I've said this before but I have the greatest admiration for athletes in the top of my sport but think they'd have no reason or desire to talk to a training-my-ass-off-to-be-mediocre-age grouper like myself. To give credit where credit is due, professional triathlete Cait Snow was the first to break that idea when I met her. After meeting her at a triathlon training panel, we chatted back and forth on social media, she came to talk to me after a half marathon we both raced and she was even nice enough to come to talk to me after her 2nd place finish at Timberman 70.3 last year...asking me how my race was the day before and telling me I look great and that all my training was paying off. Ya, that kind of made me feel like a special kid.
Then I was lucky enough to attend Craig "Crowie" Alexander's book signing event last year (you can read about it here). He was honest and open in his talk and very personable when getting a few minutes to chat before he signed a picture and a copy of his book for me. But then there's Mirinda "Rinny" Carfrae. She's a whole other level of athlete for me. A woman who in her rookie outing at Kona took 2nd overall (her 1st attempt at the Ironman distance) and won Kona the following year. She is a train hard, race harder, take no prisoners kind of athlete who was once quoted as saying, and I paraphrase, "...most people can't deal with the pain and that's why the won't be a champion. In order to win you have to be prepared and able to suffer"... You had me at pain Rinny...
So I was able to find out and attend a private event that Rinny was doing for World Bicycle Relief, a charity that provides bikes to third world countries where the bicycle represents an enormous leap in productivity and access to healthcare, eduction and economic opportunities for those that wouldn't have it otherwise. A charity worth your donation where $50 can provide a mechanic with tools and $134 can provide a bicycle built for the harshness of those parts of the world.
So of course I need to get there early, and if you know me that means almost 2 hours early, in order to make sure I get a good seat. So I dragged J along with me to be the early birds. Seats staked, some other great Tri friends showed up, some only known by Twitter handles, followed by Rinny herself. Rinny, all 5'3" of her, walks in the place and I was awestruck. This tiny woman, essentially a human engine/piston, who owns the women's marathon record at Kona with a 2:56:51, walks into the place and I can't even speak. And what kills me is all these people just walk up and start talking to her. Don't they realize she's Ironman royalty?! A top 3 podium finisher almost every race she runs....destined for more Ironman wins in the future? You don't just "talk" to someone like that. Yes, utterly ridiculous I know. Since I couldn't work up the nerve to go talk to her I played the role of photographer for all my friends. When I finally did muster the courage and walk up to her it was time for the Q&A session. I'll talk to her after...I told myself.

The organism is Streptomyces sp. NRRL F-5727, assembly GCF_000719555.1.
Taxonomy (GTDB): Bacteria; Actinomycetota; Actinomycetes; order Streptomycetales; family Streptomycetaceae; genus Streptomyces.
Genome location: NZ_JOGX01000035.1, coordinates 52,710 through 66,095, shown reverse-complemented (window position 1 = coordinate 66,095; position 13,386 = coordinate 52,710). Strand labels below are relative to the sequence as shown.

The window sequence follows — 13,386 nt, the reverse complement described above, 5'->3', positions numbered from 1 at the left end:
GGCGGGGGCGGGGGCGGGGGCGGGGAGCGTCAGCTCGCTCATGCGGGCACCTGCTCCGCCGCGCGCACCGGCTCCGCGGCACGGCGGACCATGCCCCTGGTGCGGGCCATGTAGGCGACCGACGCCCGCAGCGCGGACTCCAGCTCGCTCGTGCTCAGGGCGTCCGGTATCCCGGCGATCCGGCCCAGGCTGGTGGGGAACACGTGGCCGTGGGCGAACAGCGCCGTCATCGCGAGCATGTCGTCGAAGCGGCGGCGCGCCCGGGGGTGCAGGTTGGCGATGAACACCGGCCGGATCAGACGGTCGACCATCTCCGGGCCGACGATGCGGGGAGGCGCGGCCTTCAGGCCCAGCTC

The discussion consisted of her support of World Bicycle Relief, her background, how she'd gotten to where she is, what she enjoys doing and how much ice cream she eats. She was so humble when receiving accolades from the group and said she has no idea how we balance our lives, jobs, family and other stuff in addition to training and racing because its easy for her since that's all she does.
During the Q&A Rinny talked about:
- what she's had to struggle with...not a natural swimmer she swims 6 days a week in order to get better. Preach it sister!
- talking about how even if events other than Ironman offer big purses or gain popularity, her sponsors pay more for participating/placing/winning Ironman events than anything else. Not to mention pro's want the "Ironman Champion" title. Implication? No one is gonna unseat Ironman from triathlon anytime soon
- explaining that she has no "mantra" when racing, she concentrates on racing faster because then its over sooner. Amen!
- and one thing I thought was very interesting is that she "eats to feel" not to specific caloric numbers when training/racing and is a big fan of eating lots of ice cream which flies into the face of what we always hear from magazines and coaches about our diet.
So with the Q&A over, I forced myself to get up and make a beeline to Rinny to get the chance to talk to her. I have to admit J, Lisa, Bryan, Jen and Joe all literally pushed me forward to get me to meet her. And there I was...staring this pint sized machine of an Ironman athlete, one of my idols in the face and I couldn't speak. Me...the guy that can talk to anybody, that could talk a dog off a meat truck, the guy my former boss said could sell ice to Eskimos...couldn't say a word. Rinny politely reached out her hand to introduce herself and I melted.
I explained how that with all my injuries, the weight gain, the weight loss, the finding my fire in triathlon...it was her interview about dealing with pain that I use as my mantra during training and on race day. The she is what pushes me to dig deep and work so hard to be on a podium. Her response? ME? You give me goosebumps, you're an inspiration to me! All your hard work has paid off, you look fantastic and you've had great success.
I...was...blown...away. Rinny spent the next 10-15 minutes (yes, almost 15 minutes!) talking to me about nutrition, power, training, recovery and our expectations of pro triathletes. She liked my "there's only 2 ways to finish...crossing the finish line or being carried off on a stretcher" line and couldn't have been more genuine, engaging, caring and sweet. I was awestruck to say the very least and couldn't be more happy that I finally got the chance to meet her. I can't wait to see her at Rev3 Quassy and can't wait to see how she does at Kona this year.